Stealthy "Lillin Scanner" Botnet Utilizes Both BotenaGo and Mirai Source Code
A new variant of the "BotenaGo" botnet has been discovered by Nozomi Networks security researchers. In October 2021, the original source code to BotenaGo was leaked to the public, allowing security researchers to analyze the underlying code. The original malware has the potential to target millions of IoT devices utilizing over thirty (30) exploits. The newest sample has been stripped of most of the exploit functions, creating a lean, stealthy virus that has gone undetected in VirusTotal and other anti-malware scanners. The variant specifically targets a bug in Lilin security camera DVR devices, which was initially discovered and patched in February 2020. The remote code execution (RCE) vulnerability present in these devices was initially exploited by the Chalubo, Fbot, and Moobot botnets and was also included in the original version of BotenaGo. When the malware is executed, it scans IP addresses collected from Shodan and other mass scanners. If it finds a vulnerable device, it will execute the "infectFunctionLilinDvr" function which attempts to exploit the device by first brute forcing credentials, then crafting an HTTP POST request which allows command execution. Multiple payloads are hosted on the command and control (C2) server targeting ARM, Motorola 68000, MIPS, PowerPC, SPARC, SuperH, and x86 architectures. The payloads contain a Mirai-based botnet which include a larger list of exploits. While not a great threat to organizations due to its targeted exploit, this new campaign shows that even well-known and documented malware can be used to create a botnet that is stealthy and remains undetected.
"Inno Stealer" Malware Spreading Through Fake Windows 11 Update Phishing Sites
Hackers have taken advantage of the release of the newest Windows upgrade, Windows 11, by creating phishing sites hosting a malicious download. The operators of the campaign have begun poisoning search results to advertise a website that is similar to Microsoft's official Windows 11 promotional page. The hosted malware can only be downloaded through a direct connection to the website and will block the user if they are using TOR or a VPN. This info-stealing malware, dubbed “Inno Stealer,” does not appear to have any code similarities to other similar viruses distributed on underground forums. The download file is a .iso, which is typical for operating system installs. Inside the ISO file is an executable named "Windows 11 setup" that launches the setup process for the malware. The malicious program is launched in a new process which then establishes persistence and plants the stealer binary onto the machine. Persistence is achieved by creating a shortcut file in the startup directory, causing Inno Stealer to run when the user logs in to their account. The final part of the malware steals user data from the Desktop, exfiltrates web browser data, and searches for cryptocurrency wallets. The malware uses a multi-threading model to implement these features, allowing all of these functions to happen simultaneously. Interestingly, Inno Stealer can also download additional payloads, but only at night. This is most likely taking advantage of the victim not using the computer during this time. CTIX analysts recommend users ensure they are only downloading operating system updates from Microsoft through Windows Update or other official methods.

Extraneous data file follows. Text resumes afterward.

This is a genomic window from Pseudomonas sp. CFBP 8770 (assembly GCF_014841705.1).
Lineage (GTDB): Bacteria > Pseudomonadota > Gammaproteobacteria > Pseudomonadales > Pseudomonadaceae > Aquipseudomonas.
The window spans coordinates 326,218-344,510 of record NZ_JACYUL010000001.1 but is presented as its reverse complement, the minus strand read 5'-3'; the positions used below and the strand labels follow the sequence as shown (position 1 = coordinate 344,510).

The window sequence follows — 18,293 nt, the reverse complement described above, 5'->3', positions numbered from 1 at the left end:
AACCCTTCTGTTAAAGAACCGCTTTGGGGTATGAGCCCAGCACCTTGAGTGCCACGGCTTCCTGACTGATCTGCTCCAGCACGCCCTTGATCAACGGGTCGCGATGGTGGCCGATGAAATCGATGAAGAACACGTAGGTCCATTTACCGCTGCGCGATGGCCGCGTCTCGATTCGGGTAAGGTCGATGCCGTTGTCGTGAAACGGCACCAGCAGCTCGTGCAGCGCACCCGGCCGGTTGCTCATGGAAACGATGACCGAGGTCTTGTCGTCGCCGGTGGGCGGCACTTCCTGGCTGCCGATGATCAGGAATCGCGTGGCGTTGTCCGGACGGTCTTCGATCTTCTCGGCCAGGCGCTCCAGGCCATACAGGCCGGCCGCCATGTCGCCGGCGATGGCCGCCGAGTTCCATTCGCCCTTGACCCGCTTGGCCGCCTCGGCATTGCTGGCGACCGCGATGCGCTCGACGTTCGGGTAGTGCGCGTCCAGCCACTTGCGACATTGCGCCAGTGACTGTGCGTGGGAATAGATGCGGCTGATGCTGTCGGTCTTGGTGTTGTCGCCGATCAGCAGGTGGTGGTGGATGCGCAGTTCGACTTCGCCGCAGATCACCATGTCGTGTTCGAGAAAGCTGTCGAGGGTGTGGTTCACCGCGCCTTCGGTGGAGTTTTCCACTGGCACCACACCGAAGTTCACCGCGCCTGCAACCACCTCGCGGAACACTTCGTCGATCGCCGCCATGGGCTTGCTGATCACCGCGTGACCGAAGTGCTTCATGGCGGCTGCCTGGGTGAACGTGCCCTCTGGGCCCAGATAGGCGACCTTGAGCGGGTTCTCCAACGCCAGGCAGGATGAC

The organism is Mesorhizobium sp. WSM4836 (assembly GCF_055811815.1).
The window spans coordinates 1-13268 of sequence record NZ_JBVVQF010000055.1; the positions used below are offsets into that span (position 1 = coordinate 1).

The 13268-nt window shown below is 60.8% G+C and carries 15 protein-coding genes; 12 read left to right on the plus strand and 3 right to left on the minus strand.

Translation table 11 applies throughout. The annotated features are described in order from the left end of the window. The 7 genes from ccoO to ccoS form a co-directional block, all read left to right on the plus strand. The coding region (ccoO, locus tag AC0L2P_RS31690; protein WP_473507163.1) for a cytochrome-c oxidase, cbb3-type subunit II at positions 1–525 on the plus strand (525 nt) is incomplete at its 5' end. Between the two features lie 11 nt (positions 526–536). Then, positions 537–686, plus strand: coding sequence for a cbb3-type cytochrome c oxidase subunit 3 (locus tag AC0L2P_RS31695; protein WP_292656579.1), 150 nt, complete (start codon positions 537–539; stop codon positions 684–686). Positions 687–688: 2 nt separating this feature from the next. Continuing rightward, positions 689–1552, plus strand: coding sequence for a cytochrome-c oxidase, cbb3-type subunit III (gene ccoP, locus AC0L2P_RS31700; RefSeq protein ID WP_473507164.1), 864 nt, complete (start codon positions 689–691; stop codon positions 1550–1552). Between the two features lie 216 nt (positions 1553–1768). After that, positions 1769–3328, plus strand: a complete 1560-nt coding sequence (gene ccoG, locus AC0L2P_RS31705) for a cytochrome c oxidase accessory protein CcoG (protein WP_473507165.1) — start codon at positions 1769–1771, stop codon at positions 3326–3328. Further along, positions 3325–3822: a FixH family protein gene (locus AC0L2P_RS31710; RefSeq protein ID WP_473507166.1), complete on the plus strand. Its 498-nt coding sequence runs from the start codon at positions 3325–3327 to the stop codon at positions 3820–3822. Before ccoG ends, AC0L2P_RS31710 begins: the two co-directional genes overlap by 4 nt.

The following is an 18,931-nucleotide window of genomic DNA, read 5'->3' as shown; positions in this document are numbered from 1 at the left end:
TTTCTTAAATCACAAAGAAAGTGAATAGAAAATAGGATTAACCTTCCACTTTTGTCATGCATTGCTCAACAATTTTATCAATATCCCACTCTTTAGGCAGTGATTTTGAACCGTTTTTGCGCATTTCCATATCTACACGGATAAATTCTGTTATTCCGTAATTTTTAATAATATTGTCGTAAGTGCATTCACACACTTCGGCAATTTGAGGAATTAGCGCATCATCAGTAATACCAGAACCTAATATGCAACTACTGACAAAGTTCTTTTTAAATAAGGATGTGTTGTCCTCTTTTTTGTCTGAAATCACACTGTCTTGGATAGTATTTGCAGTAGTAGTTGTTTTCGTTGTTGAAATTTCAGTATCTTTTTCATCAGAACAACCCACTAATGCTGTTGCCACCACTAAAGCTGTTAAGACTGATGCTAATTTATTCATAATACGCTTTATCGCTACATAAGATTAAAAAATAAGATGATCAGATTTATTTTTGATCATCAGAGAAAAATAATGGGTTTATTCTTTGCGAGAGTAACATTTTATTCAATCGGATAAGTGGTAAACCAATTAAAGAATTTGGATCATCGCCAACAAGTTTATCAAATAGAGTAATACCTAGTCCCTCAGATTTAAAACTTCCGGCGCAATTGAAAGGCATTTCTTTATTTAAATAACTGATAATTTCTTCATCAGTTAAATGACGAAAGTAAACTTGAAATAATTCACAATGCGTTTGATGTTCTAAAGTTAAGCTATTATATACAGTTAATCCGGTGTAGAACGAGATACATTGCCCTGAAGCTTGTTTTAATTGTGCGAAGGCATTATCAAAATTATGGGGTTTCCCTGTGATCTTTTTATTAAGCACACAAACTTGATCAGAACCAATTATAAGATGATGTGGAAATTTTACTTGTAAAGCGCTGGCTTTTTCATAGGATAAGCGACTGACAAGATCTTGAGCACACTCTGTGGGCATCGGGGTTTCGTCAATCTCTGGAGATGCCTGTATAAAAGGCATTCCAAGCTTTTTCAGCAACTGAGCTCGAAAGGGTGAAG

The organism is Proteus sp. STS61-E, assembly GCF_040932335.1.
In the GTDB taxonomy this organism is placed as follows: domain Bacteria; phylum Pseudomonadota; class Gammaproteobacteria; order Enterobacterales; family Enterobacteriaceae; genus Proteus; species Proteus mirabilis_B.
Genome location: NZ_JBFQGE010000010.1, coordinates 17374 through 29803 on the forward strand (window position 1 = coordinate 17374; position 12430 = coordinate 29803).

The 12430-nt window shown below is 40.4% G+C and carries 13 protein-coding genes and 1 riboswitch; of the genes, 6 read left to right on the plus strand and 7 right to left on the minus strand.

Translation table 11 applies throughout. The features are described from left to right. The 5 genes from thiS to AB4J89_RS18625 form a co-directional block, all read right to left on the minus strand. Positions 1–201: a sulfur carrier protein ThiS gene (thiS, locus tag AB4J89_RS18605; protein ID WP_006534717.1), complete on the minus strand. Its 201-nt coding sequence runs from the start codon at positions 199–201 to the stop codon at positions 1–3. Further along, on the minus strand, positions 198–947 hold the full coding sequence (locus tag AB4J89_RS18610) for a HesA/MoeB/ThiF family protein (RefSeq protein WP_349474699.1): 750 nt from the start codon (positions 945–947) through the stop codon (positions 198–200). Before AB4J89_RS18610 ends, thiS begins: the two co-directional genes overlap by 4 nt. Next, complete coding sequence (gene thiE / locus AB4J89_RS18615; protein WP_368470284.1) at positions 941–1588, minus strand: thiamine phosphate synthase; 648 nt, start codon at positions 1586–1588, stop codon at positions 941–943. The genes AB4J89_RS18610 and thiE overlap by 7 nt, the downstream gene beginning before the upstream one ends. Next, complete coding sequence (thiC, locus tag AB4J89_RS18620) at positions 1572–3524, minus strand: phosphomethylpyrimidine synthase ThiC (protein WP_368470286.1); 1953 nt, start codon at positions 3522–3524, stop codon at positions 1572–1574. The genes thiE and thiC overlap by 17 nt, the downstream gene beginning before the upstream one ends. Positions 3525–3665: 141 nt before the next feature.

Threat Actor Activity
Lazarus Threat Actors Targeting Cryptocurrency Companies
North Korean-backed threat actors from the Lazarus Group have been observed targeting individuals and organizations within the cryptocurrency industry with malware-laced applications. Lazarus threat actors launched a social engineering campaign that successfully persuaded cryptocurrency industry employees to download malicious cryptocurrency applications for both macOS and Windows operating systems. Spear-phishing emails utilized in this campaign were meticulously crafted to lure in IT analysts, system administrators, and other security personnel. These socially engineered correspondences theme themselves around job recruitment for high-paying positions, enticing receiving users to download the infected applications. The applications are trojanized with the "AppleJeus" malware which allows for the theft of cryptocurrency from compromised user's wallets, which is believed to be funding North Korean activities. It is likely that Lazarus and other allied threat organizations will continue to target users, employees, and companies within the cryptocurrency, gaming, and technology industries to generate funds benefiting North Korea and their interests. CTIX analysts continue to urge users to validate the integrity of email/SMS/instant messaging correspondence prior to downloading any attachments or visiting any links embedded in the message to lessen the possibility of threat actor compromise.
Threat Actors Target Russian Companies with Ransomware